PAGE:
Referring'now to FIG. 2, drilling fluid or mud is stored in one or more of the reservoirs or pits C and is fed through an intake pipe 11 to one or more piston type mud pumps B. The pump B forces fluid into well A through conduit 13 leading to the interior of the string of drill pipe (not shown). Fluid returning from the bottom of the bore hole is led back to the pit C through a conduit 15 and generally a shale shaker 17.

An electrical switch 19 (which is one form of transducer for sensing the mechanical motion of the pump and converting it into an electrical signal) is secured to the mud pump B and arranged such that the switch closes and opens once with each cycle of the pump.

Interposed in the conduit 15 containing the fluid output of well A is a fluid flow sensor 21, the position of which is influenced by the level or force of the fluid flowing through the conduit 15. As illustrated schematically in FIG. 4, the sensor 21 may preferably consist of a curved piece of metal 23 disposed in the well output conduit 15, being attached to a threaded arm 25 having an adjustable counterweight 27 threaded on the end opposite the curved metal 23. An electrical potentiometer 29 is supported by suitable mounting means 31, with the threaded arm 25 being mounted to the shaft 33 of the potentiometer 29.

The threaded arm 25 allows the length of the arm from the potentiometer shaft 33 to the curved metal 23 to be adjusted by rotating the arm such that the curved metal 23 lightly touches the bottom of the conduit 15, the system then being statically balanced by adjustment of the position of adjustable counter weight 27. Deflection of the arm 25 responsive to fluid flow causes rotation of the potentiometer 29 and transmission of an electrical signal proportional to the angular displacement from the reference position. The resulting electrical signal is fed to the electrical analogue computer unit as will be described subsequently.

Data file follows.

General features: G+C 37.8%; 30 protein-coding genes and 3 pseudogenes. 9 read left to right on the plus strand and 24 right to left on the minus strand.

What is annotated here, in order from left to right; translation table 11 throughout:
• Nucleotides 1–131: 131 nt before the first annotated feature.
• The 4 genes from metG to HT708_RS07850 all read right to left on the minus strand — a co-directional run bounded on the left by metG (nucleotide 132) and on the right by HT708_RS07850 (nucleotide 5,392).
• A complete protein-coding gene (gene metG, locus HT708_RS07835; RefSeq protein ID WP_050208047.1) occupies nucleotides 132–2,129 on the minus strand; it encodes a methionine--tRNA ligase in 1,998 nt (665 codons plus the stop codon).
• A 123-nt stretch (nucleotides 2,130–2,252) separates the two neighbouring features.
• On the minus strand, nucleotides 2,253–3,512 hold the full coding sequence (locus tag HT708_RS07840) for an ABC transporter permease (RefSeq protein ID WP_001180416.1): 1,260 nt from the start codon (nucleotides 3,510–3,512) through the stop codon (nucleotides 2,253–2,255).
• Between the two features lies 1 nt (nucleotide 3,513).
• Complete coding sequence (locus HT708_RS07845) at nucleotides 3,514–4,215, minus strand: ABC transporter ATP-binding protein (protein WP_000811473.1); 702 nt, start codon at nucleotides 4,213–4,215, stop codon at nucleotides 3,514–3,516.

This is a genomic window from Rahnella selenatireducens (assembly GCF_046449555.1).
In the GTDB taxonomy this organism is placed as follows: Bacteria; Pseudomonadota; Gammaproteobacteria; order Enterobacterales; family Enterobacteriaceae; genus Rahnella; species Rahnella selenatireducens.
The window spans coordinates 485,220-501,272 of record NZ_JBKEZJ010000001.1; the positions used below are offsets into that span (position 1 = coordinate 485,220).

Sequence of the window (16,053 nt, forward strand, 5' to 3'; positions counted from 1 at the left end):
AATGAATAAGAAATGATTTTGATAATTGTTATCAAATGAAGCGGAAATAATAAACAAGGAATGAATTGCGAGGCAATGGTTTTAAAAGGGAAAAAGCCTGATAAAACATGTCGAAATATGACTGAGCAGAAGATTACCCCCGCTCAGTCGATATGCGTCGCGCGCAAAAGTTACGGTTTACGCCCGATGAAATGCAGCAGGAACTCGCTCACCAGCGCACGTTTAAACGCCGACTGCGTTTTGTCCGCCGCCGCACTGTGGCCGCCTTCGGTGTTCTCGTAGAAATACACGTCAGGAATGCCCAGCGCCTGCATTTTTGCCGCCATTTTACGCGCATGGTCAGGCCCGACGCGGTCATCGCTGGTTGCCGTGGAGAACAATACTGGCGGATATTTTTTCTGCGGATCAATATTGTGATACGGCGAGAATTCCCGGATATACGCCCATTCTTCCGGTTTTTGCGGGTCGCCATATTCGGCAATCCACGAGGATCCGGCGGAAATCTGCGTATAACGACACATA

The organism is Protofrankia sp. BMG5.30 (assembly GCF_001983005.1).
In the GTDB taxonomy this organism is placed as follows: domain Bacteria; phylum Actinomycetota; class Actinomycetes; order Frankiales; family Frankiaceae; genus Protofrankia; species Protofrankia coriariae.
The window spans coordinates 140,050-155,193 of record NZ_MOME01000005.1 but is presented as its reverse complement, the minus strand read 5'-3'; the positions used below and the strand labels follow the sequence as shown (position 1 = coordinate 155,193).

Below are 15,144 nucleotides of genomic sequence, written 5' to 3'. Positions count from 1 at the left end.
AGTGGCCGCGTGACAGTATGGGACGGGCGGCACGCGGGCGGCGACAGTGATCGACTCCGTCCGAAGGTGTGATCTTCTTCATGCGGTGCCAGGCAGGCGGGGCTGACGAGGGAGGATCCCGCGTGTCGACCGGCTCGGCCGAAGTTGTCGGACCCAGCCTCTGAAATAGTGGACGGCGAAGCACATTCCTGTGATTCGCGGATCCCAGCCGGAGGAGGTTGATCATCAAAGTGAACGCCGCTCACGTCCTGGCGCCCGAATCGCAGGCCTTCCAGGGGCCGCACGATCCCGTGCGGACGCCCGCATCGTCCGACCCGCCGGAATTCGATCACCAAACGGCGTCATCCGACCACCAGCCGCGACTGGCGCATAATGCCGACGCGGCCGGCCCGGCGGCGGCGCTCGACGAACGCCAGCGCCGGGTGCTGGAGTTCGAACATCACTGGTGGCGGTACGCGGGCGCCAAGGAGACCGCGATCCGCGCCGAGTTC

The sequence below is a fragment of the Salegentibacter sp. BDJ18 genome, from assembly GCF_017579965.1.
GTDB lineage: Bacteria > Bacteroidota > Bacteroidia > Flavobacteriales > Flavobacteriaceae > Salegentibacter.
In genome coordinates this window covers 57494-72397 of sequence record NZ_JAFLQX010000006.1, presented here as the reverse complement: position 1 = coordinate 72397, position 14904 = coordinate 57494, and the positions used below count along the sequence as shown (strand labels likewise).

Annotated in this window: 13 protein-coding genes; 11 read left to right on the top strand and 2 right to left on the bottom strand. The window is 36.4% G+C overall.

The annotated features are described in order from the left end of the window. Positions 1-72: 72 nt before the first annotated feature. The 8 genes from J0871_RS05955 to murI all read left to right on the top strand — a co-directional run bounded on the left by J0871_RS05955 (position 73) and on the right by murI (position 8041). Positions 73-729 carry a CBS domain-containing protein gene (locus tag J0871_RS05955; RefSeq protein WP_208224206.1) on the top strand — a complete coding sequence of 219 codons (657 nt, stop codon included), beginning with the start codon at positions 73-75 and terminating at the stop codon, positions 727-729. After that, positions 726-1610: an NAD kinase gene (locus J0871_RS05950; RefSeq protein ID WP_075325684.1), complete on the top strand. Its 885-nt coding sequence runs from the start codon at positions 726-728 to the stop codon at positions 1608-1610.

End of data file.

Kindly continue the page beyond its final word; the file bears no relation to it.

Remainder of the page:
The switch 19 transmits an electrical pulse for each stroke of pump B to a group of electronic circuits known collectively as the stroke rate meter D (see FIG. 3) that converts these pulses into an analogue voltage directly proportional to the pump stroke rate. In addition, the electrical pulse from the switch 19 is also used to actuate a pump stroke counter 35 as will be described subsequently.

The stroke rate meter D converts the pulses sent by the electrical switch 19 to an analogue voltage directly proportional to the pump rate by measuring the time (T) between pulses and electronically solving'the equation: Pump rate (1) equals the reciprocal of the time (T) between pulses. Such a system has significant advantages over a pulse integrating system in which the pulse averaging time must typically be several times the largest time interval between pulses. In well drilling operations the pump B may run at a slow speed in which six seconds or longer may elapse between successive pulses, resulting in a long lag between the instant of pump speed change and its final indication as given by a pulse averaging system. The stroke rate meter of this invention provides almost instantaneous indications of the mud pump speed change by measuring the time interval between two successive pulses and converting this time interval to an electrical signal directly proportional to pump rate.